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01-31-2005, 07:29 AM
What are the most common injuries in your dojo? In mine its usually bruided shoulders and sprained wrists.
Tonight I busted up my right shoulder doing a jumping forward roll. It was my fault for not warming up sufficiently. We were trying to clear two people kneeling and I landed on one of them.
Anyway there wasn't a lot of pain and I still have full movement. There is a clicking noise when I rotate my shoulder. I applied an ice pack during training so maybe it will be ok. Do you think I should see a doctor tomorrow?
01-31-2005, 07:42 AM
IMHO, when in doubt, consult with a competent specialist. Better to be safe than sorry.
01-31-2005, 11:10 AM
01-31-2005, 11:57 AM
I know of one guy who has had many injuries from practicing aikido. In fact, he has had far more injuries from training than anyone I know. Let's see...he has had:
Two dislocated toes. (He also tore the skin between the toes when he dislocated them)
Torn right hamstring. (Got caught in a hakama)
Torn right ankle tendons. (Rolled his foot over running behind nage for an attack)
Torn left knee tendons. (Weakened by marathon running)
Torn right rotator cuff tendons. (Too hard nikkyo osae)
Fractured left elbow. (Shihonage, I think)
I wonder what his answer would be to the question, "What is the most common injury in your dojo?" :crazy:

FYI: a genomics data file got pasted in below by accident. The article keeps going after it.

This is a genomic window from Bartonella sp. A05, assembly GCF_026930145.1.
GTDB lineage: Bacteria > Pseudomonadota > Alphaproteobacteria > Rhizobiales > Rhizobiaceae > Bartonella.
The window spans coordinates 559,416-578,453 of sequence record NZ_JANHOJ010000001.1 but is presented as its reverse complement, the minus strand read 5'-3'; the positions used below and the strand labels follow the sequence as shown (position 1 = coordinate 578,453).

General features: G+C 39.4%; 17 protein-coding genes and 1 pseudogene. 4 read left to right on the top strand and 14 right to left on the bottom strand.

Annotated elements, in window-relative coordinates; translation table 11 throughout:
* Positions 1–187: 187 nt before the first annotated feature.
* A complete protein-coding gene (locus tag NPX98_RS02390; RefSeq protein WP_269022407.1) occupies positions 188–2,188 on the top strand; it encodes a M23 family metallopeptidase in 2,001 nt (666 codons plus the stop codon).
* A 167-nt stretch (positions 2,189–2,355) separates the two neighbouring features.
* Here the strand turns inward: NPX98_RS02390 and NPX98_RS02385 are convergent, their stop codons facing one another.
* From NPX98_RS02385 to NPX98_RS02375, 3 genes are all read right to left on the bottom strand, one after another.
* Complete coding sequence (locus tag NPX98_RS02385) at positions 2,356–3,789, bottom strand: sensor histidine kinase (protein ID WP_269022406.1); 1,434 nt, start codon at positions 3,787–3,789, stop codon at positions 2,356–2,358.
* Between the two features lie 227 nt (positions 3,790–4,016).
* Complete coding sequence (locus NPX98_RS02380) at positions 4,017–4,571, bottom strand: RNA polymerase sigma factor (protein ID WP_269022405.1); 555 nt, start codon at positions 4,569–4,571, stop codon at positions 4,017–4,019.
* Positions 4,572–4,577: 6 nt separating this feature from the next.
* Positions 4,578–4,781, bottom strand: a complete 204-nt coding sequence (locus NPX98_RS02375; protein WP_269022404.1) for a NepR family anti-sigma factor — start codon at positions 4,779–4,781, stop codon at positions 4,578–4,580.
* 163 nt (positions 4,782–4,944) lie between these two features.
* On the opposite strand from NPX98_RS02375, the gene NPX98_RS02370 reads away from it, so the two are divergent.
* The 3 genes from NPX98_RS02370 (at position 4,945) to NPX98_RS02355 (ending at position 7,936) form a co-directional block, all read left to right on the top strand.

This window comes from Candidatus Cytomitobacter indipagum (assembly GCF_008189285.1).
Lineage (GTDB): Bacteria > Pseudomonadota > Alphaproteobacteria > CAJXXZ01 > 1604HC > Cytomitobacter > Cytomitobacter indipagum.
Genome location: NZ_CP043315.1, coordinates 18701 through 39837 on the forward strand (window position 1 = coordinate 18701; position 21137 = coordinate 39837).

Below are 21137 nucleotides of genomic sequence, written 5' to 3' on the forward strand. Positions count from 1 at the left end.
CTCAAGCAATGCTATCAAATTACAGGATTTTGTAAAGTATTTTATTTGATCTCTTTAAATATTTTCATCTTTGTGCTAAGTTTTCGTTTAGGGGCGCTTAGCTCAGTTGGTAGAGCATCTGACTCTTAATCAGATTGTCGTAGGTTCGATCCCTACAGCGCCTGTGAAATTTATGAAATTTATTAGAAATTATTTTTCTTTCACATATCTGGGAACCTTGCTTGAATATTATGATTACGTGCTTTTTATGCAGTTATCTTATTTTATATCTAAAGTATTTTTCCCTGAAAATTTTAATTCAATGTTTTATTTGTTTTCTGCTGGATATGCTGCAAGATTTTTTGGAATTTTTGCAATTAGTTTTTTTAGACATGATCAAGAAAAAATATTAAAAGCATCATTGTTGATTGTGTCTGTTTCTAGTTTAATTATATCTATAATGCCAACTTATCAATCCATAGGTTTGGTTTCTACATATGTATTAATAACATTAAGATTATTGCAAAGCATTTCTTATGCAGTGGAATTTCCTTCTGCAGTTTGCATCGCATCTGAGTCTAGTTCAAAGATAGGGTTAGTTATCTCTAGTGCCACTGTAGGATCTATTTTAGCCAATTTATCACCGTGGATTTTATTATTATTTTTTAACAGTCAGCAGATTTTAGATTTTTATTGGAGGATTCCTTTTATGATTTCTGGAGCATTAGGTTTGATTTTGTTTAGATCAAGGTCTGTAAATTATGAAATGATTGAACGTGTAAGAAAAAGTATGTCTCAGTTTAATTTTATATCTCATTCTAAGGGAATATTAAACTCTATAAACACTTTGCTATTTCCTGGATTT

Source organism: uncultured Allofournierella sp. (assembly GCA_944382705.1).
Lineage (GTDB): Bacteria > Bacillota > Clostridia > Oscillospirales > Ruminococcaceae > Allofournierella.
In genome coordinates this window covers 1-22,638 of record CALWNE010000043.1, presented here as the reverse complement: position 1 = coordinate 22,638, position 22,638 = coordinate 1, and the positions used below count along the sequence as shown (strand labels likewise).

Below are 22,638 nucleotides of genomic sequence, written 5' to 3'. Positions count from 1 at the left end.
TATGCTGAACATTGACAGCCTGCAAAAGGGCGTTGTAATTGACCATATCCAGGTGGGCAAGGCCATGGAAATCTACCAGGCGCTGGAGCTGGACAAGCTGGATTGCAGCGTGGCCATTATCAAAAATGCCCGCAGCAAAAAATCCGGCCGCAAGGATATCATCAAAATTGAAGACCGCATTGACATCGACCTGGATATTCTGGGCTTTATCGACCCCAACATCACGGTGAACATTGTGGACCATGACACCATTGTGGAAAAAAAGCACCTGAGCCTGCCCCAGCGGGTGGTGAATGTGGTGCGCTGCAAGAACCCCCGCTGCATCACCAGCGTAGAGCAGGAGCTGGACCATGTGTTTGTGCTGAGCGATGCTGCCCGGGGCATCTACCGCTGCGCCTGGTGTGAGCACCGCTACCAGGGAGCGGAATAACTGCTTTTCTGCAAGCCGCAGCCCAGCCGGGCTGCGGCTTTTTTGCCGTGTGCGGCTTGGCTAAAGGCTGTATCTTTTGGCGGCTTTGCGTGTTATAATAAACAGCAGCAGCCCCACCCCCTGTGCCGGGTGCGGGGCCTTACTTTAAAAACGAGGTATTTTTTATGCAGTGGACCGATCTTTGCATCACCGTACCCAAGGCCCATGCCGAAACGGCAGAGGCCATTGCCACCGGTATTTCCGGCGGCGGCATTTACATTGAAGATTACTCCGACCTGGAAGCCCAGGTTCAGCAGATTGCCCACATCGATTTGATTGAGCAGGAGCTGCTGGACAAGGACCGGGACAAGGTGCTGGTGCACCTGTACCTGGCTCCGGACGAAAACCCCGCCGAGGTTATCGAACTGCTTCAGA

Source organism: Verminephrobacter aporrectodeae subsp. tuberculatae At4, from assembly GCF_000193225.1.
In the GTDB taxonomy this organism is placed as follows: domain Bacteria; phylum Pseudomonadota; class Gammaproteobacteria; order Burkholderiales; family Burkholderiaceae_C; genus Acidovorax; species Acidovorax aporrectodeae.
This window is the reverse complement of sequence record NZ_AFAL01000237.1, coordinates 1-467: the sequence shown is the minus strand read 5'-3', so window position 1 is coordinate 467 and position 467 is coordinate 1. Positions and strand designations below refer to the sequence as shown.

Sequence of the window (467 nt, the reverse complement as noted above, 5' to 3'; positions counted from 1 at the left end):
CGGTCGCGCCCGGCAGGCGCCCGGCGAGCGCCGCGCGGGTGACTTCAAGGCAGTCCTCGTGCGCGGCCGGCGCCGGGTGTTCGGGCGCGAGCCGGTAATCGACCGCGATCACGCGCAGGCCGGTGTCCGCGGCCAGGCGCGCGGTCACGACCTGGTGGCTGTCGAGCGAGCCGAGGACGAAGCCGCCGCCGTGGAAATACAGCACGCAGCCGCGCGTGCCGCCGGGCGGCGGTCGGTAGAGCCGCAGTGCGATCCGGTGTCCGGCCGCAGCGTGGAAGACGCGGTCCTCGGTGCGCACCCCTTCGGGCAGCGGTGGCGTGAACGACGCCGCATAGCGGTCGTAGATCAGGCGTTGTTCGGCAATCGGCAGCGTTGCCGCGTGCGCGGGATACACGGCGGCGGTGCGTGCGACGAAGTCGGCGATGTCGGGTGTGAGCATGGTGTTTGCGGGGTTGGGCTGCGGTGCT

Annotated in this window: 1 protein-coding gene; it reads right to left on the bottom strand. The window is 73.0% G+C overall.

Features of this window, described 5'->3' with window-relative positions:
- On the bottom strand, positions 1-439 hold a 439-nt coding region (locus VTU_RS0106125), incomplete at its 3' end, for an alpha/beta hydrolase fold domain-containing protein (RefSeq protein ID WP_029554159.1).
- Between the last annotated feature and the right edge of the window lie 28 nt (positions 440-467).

01-31-2005, 07:12 PM
I dunno about everyone else in my dojo, but I find my back mostly. The muscles tense up at times if I'm not properly warmed up.
I also find the shoulders and arms a little sore sometimes as a result of pins.
But flat out injuries are rare I think.
01-31-2005, 07:34 PM
I find my pride is regularly injured :D
02-01-2005, 06:23 AM
I've found general bruising to be among the most common injuries (although I've recently lost a toenail when someone stood on my foot whilst I was attempting a tenkan movement). We're really safety conscious (as I suspect most dojo are nowadays) so the injury side of things is quite rare, but sometimes things happen...
With regard to your shoulder, does it click when you rotate the arm if your elbow is bent (for example with your fist pointing upwards (ala bicep flexing pose) and you rotate the whole arm downwards (so that your fist now points towards the ground)) or does it click when you do something else?